During an evacuation or a period of major unrest roads and other traditional means of escape may not be available. An E-bike combines the maneuverability and flexibility of a bicycle with the added power and speed of an electric motor.
They’re one of the best options available for preppers who want to have a backup plan in case their vehicles are rendered unusable during a bug out situation.
We checked out some of the most highly rated E-bikes on the market today and put together a list of our favorites. The bikes below offer features that the modern prepper can really count on.
1. Cannondale Topstone Neo Carbon 3 Lefty Electric Bike (Class 3)
The Cannondale Topstone Neo Carbon 3 Lefty is a high-speed Class 3 E-bike designed to ride farther and faster over rougher terrain than its competitors. It uses a top of the line Bosch 250W mid-drive motor and incorporates a wide variety of rack, trailer, and gear mourning points to carry all the essentials you’ll need while bugging out.
Why we like it: The Topstone Neo Carbon 3 is about as overbuilt and high-end as E-bikes come. It’s rock-solid, lighter than you’d expect, and offers power and range options that are hard for any E-bike to beat. Every component on this bike, from the gears and forks down to the tires themselves, are top quality. You get up 76 miles of pedal-assisted power from the 500 Wh battery plus can charge it back up to full in just 3.5 hours.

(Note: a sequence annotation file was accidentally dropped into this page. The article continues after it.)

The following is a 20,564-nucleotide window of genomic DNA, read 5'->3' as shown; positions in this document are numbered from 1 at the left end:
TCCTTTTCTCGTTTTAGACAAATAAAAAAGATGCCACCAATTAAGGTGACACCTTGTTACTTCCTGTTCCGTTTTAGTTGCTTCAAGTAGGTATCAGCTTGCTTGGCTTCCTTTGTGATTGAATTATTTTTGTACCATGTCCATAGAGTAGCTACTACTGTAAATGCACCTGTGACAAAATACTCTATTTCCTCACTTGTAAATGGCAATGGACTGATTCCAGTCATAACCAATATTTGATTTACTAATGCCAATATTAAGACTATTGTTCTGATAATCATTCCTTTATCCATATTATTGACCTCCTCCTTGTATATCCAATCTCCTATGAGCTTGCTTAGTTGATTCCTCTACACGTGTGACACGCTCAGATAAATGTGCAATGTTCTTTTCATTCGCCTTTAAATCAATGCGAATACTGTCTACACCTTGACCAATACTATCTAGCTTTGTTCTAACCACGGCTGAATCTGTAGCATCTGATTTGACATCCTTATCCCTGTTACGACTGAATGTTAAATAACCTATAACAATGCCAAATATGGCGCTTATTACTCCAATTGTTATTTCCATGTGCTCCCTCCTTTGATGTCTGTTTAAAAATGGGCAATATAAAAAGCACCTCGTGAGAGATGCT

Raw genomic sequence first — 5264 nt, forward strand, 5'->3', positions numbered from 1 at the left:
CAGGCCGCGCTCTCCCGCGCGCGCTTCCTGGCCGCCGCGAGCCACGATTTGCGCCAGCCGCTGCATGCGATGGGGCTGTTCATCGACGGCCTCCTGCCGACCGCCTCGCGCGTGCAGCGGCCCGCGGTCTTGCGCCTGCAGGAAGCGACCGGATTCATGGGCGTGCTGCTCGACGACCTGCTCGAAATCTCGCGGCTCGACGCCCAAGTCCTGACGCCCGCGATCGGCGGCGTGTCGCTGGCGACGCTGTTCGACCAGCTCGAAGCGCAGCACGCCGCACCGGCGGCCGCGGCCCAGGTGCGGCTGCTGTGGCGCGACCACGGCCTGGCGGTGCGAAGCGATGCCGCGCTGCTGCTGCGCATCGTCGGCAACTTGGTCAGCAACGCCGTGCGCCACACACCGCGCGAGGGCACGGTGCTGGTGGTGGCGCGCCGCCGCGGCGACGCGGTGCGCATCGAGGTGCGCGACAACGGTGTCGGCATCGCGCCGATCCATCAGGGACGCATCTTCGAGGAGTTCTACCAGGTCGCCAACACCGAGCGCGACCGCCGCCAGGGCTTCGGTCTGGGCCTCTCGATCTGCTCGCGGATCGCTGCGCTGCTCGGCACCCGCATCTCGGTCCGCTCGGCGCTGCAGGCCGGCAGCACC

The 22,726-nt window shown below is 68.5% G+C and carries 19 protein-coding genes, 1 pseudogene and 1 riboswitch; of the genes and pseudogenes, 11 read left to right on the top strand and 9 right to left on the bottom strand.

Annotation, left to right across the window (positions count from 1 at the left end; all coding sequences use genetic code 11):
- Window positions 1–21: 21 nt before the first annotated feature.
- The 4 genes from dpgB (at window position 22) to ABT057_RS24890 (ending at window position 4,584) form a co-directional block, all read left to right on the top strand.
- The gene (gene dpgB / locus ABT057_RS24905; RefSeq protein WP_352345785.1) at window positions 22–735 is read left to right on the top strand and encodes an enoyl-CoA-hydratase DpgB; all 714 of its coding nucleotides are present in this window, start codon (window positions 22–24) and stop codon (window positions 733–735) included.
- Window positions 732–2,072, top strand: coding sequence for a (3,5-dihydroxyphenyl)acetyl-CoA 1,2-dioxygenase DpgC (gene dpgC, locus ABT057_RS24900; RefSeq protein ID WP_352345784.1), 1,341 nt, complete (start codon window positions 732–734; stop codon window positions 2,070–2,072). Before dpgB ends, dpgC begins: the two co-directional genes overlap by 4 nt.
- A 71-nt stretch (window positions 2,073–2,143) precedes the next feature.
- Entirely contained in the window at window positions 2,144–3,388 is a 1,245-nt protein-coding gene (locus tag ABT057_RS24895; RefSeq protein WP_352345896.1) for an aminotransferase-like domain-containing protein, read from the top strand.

Flaws: As with many E-bikes, price. The Topstone Neo is an amazing bike, but it comes in north of $5k when you factor in the equipment mounts and other add-ons you need. That’s quite expensive even for a bike with this level of performance and capabilities.
2. Rad Power Bikes RadRunner 1 (Class 2)
The Rad Power Bikes RadRunner 1 is a value-priced Class 2 E-bike designed for beginners and casual users. It lacks many of the higher-end control and design features of more expensive bikes, but still provides a massive return on your money in basic utility. For the prepper looking for a bike that’s easy to use and maintain without all the extra performance features top-level cyclists demand, it’s hard to beat.
Why we like it: The RadRunner 1 is that rare product that truly gets it. It provides much of the performance and feature set of higher-end E-bikes yet is barely a fraction of their price. It features a powerful 750W motor, a 48V/14Ah battery capable of traveling 45 miles between charges, and puncture-resistant tires designed to run effectively on and off the road.